RBI Guidelines on Mobile Banking (last updated 30 June 2014)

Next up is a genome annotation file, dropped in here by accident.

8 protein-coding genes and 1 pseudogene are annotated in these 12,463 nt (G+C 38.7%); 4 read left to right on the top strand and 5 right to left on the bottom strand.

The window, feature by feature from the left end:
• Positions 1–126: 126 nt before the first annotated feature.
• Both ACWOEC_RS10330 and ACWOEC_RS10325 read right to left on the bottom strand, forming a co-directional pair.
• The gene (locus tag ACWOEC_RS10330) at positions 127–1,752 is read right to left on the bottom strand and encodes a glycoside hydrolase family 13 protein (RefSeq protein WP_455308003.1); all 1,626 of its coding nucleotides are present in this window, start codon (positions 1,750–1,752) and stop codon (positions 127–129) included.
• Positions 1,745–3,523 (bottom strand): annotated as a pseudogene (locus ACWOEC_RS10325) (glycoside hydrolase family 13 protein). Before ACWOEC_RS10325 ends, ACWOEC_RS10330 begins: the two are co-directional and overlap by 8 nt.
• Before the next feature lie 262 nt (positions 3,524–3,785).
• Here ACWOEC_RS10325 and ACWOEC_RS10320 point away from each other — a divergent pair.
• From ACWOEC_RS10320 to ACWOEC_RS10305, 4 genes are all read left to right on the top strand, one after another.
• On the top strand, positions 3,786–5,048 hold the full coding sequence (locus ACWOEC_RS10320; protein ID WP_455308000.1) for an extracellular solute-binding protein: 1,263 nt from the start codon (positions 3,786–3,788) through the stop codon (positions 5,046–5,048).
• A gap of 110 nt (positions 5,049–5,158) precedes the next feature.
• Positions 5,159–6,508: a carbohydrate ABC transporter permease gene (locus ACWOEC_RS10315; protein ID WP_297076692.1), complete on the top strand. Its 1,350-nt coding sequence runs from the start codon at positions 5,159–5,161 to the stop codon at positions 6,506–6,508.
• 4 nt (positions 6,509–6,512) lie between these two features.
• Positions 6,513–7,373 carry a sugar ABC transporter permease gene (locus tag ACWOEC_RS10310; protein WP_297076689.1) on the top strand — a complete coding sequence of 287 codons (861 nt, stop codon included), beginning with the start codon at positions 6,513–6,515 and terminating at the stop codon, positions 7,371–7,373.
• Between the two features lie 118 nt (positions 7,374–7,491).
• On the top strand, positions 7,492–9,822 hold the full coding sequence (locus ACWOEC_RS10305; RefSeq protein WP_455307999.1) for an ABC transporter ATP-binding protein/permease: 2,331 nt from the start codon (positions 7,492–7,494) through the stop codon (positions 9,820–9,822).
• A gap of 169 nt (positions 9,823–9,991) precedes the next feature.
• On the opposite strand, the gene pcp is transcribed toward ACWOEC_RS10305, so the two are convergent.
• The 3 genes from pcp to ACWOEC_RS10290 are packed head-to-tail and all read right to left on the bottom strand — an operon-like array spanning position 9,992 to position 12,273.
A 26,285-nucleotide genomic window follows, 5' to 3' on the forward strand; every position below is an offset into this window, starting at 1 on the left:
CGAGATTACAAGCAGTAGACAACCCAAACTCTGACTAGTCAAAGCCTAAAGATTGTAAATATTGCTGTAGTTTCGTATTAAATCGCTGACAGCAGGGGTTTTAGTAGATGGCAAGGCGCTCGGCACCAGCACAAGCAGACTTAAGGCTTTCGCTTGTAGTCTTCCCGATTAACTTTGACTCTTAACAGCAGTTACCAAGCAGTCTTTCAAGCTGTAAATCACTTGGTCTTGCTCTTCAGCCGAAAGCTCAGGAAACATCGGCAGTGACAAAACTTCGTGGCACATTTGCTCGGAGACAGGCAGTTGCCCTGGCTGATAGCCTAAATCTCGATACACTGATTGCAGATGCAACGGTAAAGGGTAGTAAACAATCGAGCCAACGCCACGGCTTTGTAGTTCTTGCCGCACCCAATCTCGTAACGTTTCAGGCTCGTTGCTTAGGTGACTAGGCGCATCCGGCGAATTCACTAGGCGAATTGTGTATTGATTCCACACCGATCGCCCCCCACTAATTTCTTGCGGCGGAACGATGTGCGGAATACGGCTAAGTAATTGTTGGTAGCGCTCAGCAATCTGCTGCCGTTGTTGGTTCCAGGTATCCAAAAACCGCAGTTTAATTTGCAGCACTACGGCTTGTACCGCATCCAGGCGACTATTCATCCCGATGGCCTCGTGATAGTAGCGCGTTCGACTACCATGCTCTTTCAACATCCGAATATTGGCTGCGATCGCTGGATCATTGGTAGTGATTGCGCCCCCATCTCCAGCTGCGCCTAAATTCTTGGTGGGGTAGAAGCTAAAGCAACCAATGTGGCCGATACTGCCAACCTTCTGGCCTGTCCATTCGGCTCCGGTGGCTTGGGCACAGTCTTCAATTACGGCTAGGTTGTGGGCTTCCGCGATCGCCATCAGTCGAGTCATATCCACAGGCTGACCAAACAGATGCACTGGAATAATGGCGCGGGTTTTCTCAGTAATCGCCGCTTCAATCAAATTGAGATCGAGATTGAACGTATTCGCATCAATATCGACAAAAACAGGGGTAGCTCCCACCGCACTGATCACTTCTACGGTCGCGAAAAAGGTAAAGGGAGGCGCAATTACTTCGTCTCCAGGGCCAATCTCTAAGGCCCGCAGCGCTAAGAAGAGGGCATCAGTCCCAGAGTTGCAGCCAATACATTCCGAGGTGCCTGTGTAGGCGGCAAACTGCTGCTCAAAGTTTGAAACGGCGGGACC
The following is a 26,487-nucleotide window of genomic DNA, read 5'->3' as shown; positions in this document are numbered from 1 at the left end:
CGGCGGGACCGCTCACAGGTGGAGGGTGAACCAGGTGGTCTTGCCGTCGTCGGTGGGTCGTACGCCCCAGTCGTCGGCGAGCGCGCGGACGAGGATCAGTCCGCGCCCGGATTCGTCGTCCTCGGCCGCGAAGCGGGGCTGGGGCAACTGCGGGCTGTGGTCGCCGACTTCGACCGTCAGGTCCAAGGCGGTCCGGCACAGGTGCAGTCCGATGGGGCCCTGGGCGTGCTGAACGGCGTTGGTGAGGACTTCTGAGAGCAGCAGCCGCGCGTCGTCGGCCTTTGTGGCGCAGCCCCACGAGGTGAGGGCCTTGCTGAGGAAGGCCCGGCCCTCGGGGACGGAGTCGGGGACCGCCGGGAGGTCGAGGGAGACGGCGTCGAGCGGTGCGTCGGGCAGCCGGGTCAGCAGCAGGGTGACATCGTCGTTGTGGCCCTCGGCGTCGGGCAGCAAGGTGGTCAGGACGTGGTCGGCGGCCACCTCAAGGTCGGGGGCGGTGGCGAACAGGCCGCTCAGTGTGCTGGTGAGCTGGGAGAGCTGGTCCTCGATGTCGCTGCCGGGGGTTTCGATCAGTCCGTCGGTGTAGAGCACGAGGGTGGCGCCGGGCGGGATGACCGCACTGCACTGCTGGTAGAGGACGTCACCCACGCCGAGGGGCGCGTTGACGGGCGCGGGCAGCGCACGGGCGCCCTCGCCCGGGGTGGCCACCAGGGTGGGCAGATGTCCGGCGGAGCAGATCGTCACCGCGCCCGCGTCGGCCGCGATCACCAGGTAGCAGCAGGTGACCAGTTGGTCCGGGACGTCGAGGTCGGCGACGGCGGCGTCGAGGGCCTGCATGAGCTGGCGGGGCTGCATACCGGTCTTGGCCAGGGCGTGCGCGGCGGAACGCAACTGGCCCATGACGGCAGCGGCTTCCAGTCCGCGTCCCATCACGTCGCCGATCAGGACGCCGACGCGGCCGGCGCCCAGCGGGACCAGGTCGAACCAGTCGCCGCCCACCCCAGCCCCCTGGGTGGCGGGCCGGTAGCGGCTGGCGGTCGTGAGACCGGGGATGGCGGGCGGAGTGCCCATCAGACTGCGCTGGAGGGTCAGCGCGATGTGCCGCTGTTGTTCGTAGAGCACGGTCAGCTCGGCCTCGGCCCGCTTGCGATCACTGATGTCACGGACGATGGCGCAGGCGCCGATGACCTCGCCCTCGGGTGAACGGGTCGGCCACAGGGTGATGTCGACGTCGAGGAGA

The guidelines issued by Reserve Bank of India on ‘Risks and Controls in Computers and Telecommunications’ vide circular DBS.CO.ITC.BC. 10/ 31.09.001/ 97-98 dated 4 February 1998 will apply mutatis mutandis (‘the necessary changes having been made’) to mobile banking. The guidelines issued by RBI on ‘know your customer’ (KYC), ‘anti-money laundering’ (AML) and ‘combating the financing of terrorism’ (CFT) from time to time will be also applicable to mobile-based banking services. Banks should offer mobile-based banking service only to their own customers, be it bank account or credit card account holders. However, for the purposes of remittance of funds for disbursement in cash, the receipts could be non-account holder also. Banks should have a system of document-based registration with mandatory physical presence of their customers before commencing mobile-banking service. There can be two levels of mobile-based banking service. The first level is in the nature of information like balance enquiry, SMS alert for credit or debit, status of last five transactions, and many other information-providing services. The account-opening form, at the time of opening new bank account, should clearly indicate the option for ‘mobile banking’. The second or standard level of mobile-banking services could involve financial transactions such as payments, transfers and stop payments. Banking transactions up to Rs 5,000 can be facilitated by banks without end-to-end encryption. Banks are permitted to offer mobile-banking facility to their customers without any daily cap for transactions involving purchase of goods/services. In case of cash-out, the maximum value of such transfers shall be Rs 10,000 per transaction. Banks may place a suitable cap on the velocity of such transactions, subject to a maximum of Rs 25,000 per month per beneficiary. Banks are required to maintain security and confidentiality of customers’ accounts since in the mobilebanking scenario the risk of banks not meeting the above obligation is high. Banks are required to make mandatory disclosures of risks, responsibilities and liabilities of the customers on their websites and/or through printed material. Banks may carry out due diligence of the persons before appointing them as authorized agents for such services. Banks shall, however, be responsible as principals for all the acts of omission or commission of their agents. The existing mechanism of handling customer complaints/grievances may be used for mobile-banking transactions as well. However, in view of the fact that the technology is relatively new, banks should set up a help desk and disclose on their websites the details of the help desk and escalation procedure for lodging complaints. Such details should also be made available to the customers at the time of sign-up. In cases where the customer files a complaint with the bank disputing a transaction, it will be the responsibility of the service-providing bank to address the customer grievance. Banks should formulate charge-back procedures for addressing such customer grievances. The grievance-handling procedure including the compensation policy should be disclosed. Customers’ complaints/grievances arising out of mobile-banking facility will be covered under the Banking Ombudsman Scheme.